Body shop workers at General Motors Corp.'s Silverado/Sierra factories manually lift a big sport side fenderand fasten it to a pickup truck rolling down the assembly line.

It's worth noting because in the past workers needed hydraulic assist equipment to handle the sheet molding composite (SMC) fenders used on the GMT800's predecessor, the GMT400. The new sport side panels on the Silverado/Sierra pickups are made from a new class of reinforced reaction injection molded (RRIM) polyurea polymer. Each part weighs 20.5 lbs. (9.3 kg) and is 38% lighter than the rear fender on the GMT400.

It's just one of several manufacturing procedures simplified by using the largest production RRIM body panel ever, the automaker says.

GM, working with the Dow Chemical Co. and Decoma International Inc.'s Polyrim Div., decided to use RRIM material - featuring the first commercial application of Dow's new Spectrim HH 390 polymer - for GMT800 sport sides in order to meet various product requirements for the all-new pickups. Importantly, the fenders had to be processed through GM assembly plants like steel body panels. That means surviving plunges into hot anti-corrosion baths used to protect metal bodies (called ELPO dips) and even hotter trips through paint bake ovens.

"Previously, it (the SMC sport side fenders) could not stand the ELPO tanks and oven temperatures, which are nearing 4001/2F (1821/2C). So the assembly plants would have to have more space to route these panels around the ELPO tanks. We said that's unacceptable. We're going to have an efficient assembly process where these panels are going to go straight through the system like anything else," says Maryanne Combs, GM director of body structures.

"That was really the toughest challenge - getting a material that could withstand that 4001/2F and come through that and accept paint at the same time the rest of the vehicle is being painted without having any warping or degradation in the material properties."

Unlike the glass fiber-reinforced SMC, which is relatively brittle and would crack in high temperatures, the concern among GM engineers about the RRIM material was warping. "We didn't want it to turn back to almost liquid and soften. So those were the development stages with the supplier to ensure that they had the right types of filler in the material to keep it stable through that temperature," says Ms. Combs.

As a result of developing a composite material that could withstand the high temperatures, a new system to fasten the panel to the body also had to be developed. That's because the RRIM fenders expand by three-quarters of an inch from the time they arrive at the plant to when they roll out the door on a brand new GMT800 pickup. "If you had it (the RRIM fender) bolted on the way you bolt on steel, it'd buckle," says Randy Scott, marketing manager for body panels at Dow Automotive, which began working on the project in 1994.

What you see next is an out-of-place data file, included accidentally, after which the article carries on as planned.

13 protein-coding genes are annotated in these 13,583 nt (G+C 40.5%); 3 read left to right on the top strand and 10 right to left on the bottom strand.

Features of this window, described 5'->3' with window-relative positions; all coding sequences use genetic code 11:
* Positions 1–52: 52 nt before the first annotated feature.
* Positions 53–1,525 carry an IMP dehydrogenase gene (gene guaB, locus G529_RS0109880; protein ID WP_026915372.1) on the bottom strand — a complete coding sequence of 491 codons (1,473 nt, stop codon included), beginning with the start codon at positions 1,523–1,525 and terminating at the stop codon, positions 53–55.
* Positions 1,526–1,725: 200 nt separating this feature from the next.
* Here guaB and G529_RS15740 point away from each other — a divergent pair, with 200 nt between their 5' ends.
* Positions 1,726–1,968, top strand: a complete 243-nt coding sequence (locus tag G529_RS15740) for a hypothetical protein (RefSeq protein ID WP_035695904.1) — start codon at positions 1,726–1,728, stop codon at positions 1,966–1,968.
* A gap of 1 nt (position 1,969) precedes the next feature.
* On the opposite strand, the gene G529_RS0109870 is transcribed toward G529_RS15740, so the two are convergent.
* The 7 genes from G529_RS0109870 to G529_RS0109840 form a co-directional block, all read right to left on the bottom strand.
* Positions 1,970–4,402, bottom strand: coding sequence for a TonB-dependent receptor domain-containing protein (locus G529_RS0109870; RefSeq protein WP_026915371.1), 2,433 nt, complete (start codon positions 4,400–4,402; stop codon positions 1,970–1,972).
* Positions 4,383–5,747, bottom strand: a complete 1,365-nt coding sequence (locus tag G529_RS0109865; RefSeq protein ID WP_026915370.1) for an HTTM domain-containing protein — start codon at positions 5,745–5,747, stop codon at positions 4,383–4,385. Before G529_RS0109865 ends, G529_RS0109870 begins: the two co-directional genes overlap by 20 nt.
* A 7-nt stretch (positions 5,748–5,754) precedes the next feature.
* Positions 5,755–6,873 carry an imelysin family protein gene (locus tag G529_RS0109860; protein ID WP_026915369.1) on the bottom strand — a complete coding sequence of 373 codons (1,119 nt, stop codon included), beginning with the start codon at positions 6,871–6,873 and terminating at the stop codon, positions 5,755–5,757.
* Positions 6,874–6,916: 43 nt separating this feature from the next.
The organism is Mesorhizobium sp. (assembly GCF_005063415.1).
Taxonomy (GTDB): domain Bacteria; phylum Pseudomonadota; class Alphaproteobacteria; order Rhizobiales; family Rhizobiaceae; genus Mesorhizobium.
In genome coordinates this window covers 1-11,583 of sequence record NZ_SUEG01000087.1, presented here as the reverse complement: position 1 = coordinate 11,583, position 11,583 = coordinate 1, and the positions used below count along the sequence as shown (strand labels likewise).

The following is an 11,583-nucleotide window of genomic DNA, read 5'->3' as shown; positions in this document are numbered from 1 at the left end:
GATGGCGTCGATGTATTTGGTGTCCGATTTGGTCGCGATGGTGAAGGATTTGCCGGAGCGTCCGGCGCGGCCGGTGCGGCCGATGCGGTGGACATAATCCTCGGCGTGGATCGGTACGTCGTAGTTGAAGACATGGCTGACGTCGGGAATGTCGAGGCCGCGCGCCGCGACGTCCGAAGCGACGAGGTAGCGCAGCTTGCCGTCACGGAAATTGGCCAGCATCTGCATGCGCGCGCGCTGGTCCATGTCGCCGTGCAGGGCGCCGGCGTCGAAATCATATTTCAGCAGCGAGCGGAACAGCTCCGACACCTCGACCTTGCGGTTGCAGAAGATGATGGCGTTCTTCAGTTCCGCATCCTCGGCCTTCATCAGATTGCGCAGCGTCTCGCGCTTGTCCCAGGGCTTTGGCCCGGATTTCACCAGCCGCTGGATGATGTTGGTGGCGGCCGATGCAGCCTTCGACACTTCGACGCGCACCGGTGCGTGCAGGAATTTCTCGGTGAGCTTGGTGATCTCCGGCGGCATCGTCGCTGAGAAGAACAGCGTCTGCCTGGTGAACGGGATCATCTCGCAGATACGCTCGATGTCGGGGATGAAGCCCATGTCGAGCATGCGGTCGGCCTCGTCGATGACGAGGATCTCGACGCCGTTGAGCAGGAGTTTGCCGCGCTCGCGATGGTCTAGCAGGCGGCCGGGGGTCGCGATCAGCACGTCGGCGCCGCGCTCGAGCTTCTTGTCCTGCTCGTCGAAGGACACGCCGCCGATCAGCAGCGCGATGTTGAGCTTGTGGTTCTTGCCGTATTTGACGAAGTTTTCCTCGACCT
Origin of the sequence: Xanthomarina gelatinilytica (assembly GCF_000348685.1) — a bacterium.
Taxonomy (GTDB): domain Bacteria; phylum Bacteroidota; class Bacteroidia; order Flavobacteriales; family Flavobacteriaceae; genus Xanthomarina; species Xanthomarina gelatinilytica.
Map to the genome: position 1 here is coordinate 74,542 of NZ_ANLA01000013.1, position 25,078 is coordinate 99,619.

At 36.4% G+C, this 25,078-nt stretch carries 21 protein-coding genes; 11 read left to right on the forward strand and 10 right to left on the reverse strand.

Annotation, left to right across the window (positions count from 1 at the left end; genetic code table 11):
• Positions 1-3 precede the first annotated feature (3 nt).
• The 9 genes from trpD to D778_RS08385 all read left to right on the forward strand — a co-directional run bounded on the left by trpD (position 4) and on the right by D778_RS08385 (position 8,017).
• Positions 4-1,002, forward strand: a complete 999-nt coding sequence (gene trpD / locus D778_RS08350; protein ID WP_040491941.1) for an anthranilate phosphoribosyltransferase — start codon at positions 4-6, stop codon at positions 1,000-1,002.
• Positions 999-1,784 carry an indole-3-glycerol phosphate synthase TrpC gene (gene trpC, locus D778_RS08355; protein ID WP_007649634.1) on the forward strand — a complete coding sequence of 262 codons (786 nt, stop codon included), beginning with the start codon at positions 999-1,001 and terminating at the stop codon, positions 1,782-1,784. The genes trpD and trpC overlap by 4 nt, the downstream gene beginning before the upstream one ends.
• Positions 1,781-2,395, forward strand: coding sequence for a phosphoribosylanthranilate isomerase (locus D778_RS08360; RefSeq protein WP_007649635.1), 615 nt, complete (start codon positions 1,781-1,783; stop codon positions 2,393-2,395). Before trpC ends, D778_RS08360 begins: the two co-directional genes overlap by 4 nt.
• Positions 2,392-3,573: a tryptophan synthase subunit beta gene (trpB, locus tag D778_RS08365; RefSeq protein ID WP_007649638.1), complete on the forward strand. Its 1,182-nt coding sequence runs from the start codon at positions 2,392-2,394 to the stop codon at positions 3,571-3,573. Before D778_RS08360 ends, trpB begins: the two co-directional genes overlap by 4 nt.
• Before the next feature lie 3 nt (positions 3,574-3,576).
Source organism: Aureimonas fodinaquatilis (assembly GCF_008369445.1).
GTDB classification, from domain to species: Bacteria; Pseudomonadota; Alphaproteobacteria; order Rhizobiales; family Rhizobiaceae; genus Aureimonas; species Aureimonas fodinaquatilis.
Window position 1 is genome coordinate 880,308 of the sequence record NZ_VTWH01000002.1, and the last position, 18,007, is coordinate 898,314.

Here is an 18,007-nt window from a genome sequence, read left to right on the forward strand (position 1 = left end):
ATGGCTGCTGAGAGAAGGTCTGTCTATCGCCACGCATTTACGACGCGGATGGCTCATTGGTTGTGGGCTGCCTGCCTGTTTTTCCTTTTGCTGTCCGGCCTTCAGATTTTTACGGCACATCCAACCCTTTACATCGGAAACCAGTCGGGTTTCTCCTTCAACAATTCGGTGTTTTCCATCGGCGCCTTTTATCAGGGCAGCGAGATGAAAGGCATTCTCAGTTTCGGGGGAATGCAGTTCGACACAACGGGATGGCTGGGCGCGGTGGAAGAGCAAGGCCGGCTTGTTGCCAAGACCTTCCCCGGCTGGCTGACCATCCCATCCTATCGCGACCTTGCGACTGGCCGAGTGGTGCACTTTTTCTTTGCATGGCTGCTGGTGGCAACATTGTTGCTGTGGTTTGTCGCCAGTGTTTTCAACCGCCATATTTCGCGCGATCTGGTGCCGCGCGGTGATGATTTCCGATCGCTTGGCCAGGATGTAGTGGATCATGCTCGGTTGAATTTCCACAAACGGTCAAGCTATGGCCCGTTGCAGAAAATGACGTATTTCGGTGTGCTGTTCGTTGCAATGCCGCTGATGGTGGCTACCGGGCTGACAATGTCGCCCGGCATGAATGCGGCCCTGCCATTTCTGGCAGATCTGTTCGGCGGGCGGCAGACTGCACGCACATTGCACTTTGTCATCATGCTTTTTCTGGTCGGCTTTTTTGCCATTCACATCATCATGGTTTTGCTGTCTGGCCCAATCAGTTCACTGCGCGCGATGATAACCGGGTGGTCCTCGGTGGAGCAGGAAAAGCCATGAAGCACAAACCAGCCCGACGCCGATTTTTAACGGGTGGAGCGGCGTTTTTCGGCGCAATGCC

The result is a new procedure that requires 53% fewer fasteners because holes and slots are molded into the fender, so secondary drilling and punching operations aren't needed. The sport side fender essentially is attached only where it meets the cab. "They bolt it on there. And that allows it to grow while it is going through the ELPO dip and oven. It grows that three-quarters of inch backward. Then at general assembly where the truck is finished off, they bolt it on at the other end," says Mr. Scott.

Dow and GM also were able to reduce piece costs by 4% and investment expenses by 20% because the new material uses existing molding equipment.

With the advances made by the RRIM fender is it possible that plastics could further displace steel in exterior body panels? "We'd love to see plastic on every vehicle, all over the place," says Mr. Scott. "I think you're going to see more and more smaller builds going to plastic modules. It depends on the program, but the breakeven point seems to be somewhere around 150,000 units. It's not going to beat out steel if it's over 200,000-a-year build because of the (tooling) economics."

GM, which is known to be preparing composite pickup boxes for production by July 2000 at its Ft. Wayne, IN, Silverado/Sierra facility, is just glad it has options. "From an engineering perspective, I like having choices," says Ms. Combs. "In the composite world we have a choice of RRIM in addition to the SMC. SMC still has a lot of value, especially if you were looking at a horizontal panel, like a hood. That just adds to the choices we already had with the different types of steel and alternative materials like aluminum or magnesium," she says. "Each have their place in the vehicle. Each of those materials brings a different trade-off and balance among the imperatives that get passed down to us from the vehicle team."